A saint who lived near their village often used to warn them about how precious water is. But the villagers never bothered to listen. The saint quit advising them eventually as he could not make them understand.  One day, he called all the children in the village and told them that God would punish them. The children decided to ignore his warnings and mocked him – “Pooh! It will never happen. You are worrying for nothing, old man!” They then ran away to play with the water from the tap again. As time flew, the people in the village started to waste more and more water.  One day, a boy named Ram turned the tap on to draw some water – all that could be heard was a long whistle and short burst of air that accompanied it. There was no water. Bewildered, Ram ran all over the village shouting “There is no more water, the tap has run dry!” No one believed him at first. They thought it was probably a temporary issue and waited a few days for the problem to resolve by itself. They approached the Government again who threw up their hands in the air – water was a natural resource and beyond their control.


The villagers realized that it was indeed a serious issue and panicked. The villagers ran from one house to another around the village twenty times shouting to each other on how they were doomed! The dogs howled, the cows mooed and the cats meowed to show that they agreed with the villagers.  But whatever the villagers did, the saint remained calm. Soon, the villagers approached the wise saint and begged his forgiveness for not heeding his advice. The saint told them that the God had indeed punished them. However, God would calm down from his anger and would resolve the issue after a few days. All the people were in agony and despair. They were thirsty and regretted their actions – If only they had not wasted water and saved it up for future use, if only they could unwind time to revive themselves! They tried digging new wells but in vain. They were all very tired and hungry – for without water, there were no crops. Without crops, there was no food and no earnings. Weeks passed by and the villagers resigned themselves to their fate. If all this was God’s will, so be it. They began using water judiciously and saving it whenever they could. They had learned their lesson and they would not repeat the same mistake again. It seemed to have appeased the God, for it rained in torrents for days together. The wells in the village soon began to fill up, the water from the tap resumed prodigiously. The villagers rejoiced and welcomed the rains. They offered pujas and offerings to the God at the temple thanking him for showing mercy on them. The saint was carried around the village on men’s shoulders much to his protest. Crops were bountiful and the village soon returned to normalcy. As for wasting water, there was a sign above the water tap “Beware the drought and its lessons. Conserve water and use it wisely for our own livelihood depends on it.”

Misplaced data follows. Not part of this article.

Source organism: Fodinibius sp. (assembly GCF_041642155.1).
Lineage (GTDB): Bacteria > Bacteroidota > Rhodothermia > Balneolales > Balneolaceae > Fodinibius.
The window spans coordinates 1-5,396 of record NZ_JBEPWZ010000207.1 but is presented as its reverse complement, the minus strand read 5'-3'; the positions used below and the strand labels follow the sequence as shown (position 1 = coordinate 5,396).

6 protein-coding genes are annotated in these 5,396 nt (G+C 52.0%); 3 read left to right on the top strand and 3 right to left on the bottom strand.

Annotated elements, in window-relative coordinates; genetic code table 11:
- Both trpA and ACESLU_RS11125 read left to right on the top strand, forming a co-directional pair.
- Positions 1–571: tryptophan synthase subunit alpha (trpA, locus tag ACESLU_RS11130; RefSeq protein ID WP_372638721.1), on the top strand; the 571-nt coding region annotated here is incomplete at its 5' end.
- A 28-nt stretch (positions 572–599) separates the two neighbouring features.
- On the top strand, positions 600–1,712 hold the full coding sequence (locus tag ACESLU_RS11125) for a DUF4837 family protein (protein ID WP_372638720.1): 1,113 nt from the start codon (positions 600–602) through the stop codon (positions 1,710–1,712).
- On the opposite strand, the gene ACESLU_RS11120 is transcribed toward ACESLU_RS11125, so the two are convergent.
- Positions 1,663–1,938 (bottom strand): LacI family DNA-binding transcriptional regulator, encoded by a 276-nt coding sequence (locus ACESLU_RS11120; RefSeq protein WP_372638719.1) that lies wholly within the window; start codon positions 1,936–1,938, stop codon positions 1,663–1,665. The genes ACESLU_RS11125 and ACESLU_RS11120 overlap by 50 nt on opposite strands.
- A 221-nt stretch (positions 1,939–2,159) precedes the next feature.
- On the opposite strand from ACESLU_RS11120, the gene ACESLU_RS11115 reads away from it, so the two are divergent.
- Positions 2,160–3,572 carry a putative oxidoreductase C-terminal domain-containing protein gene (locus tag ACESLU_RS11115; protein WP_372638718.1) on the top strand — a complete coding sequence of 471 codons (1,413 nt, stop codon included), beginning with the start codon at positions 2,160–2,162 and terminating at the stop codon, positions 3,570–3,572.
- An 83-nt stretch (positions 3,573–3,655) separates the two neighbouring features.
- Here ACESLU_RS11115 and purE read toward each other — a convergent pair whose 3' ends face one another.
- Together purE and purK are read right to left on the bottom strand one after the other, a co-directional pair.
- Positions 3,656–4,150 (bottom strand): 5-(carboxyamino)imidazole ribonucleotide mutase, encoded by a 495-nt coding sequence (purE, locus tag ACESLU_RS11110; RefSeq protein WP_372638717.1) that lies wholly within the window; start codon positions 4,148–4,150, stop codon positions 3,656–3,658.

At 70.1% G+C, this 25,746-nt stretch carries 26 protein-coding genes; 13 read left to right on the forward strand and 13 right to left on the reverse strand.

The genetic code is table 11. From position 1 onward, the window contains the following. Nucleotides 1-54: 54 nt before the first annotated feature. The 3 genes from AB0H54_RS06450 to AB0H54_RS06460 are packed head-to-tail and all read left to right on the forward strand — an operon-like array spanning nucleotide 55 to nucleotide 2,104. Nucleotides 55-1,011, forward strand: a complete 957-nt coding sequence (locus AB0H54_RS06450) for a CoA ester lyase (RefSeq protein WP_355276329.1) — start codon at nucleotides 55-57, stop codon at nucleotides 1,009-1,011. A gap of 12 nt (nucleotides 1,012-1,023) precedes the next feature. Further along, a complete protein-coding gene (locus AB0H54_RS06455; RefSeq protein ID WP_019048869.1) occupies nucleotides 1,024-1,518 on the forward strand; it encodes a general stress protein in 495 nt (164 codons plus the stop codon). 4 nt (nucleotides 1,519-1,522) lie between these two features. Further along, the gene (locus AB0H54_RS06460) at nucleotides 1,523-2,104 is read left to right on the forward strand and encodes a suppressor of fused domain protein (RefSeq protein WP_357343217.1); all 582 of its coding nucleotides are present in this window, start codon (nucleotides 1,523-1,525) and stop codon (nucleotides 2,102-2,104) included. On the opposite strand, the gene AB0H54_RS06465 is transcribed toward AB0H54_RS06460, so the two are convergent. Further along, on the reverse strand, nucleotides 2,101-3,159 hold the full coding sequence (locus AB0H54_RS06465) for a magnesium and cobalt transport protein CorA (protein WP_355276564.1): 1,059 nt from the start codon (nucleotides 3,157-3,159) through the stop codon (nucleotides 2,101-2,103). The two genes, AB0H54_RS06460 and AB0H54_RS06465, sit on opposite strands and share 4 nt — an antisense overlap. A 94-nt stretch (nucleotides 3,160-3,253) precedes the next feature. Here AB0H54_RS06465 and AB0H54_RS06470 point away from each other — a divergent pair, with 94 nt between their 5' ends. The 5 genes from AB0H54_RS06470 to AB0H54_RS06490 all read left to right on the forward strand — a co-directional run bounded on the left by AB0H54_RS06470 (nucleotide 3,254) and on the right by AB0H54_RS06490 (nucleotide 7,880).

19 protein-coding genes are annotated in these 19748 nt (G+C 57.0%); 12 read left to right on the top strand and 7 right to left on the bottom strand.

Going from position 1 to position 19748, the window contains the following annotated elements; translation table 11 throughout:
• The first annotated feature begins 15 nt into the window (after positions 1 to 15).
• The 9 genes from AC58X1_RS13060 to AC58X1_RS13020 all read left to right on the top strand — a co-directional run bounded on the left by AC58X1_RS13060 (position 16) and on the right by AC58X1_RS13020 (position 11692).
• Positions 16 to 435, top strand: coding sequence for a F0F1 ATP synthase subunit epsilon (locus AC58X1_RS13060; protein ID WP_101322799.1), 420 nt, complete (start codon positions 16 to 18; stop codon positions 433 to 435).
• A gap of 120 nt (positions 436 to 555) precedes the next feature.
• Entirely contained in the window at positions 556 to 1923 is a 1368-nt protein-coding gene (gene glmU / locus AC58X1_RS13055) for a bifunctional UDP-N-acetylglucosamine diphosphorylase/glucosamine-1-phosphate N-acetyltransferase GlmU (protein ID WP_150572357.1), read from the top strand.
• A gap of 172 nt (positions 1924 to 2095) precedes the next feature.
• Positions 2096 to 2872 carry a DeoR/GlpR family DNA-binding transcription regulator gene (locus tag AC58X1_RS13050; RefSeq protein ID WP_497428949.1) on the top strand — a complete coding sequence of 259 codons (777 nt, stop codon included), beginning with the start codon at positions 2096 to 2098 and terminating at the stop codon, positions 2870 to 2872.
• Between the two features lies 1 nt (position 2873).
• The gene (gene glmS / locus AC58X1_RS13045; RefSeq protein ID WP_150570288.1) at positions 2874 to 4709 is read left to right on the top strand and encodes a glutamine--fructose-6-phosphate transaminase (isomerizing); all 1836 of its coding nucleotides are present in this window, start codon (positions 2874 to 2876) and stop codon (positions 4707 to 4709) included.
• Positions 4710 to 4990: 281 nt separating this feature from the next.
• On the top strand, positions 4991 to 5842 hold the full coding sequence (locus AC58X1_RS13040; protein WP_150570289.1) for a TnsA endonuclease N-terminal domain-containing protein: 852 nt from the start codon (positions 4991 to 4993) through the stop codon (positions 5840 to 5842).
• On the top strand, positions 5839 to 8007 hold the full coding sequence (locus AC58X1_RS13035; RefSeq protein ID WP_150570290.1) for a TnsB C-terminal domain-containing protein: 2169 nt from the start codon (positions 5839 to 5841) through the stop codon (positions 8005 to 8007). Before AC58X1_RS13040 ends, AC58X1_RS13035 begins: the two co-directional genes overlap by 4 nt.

About the Author:

DEETYA NIGAMANTH, born November 2007, is a fourth grade student at the National Public School, Rajajinagar, Bangalore. Her interests vary from reading, music and traveling. She is a champion of the environment for helping to protect the Earth and its precious resources. This is Deetya’s first short story she wrote to spread the message around the world to conserve water.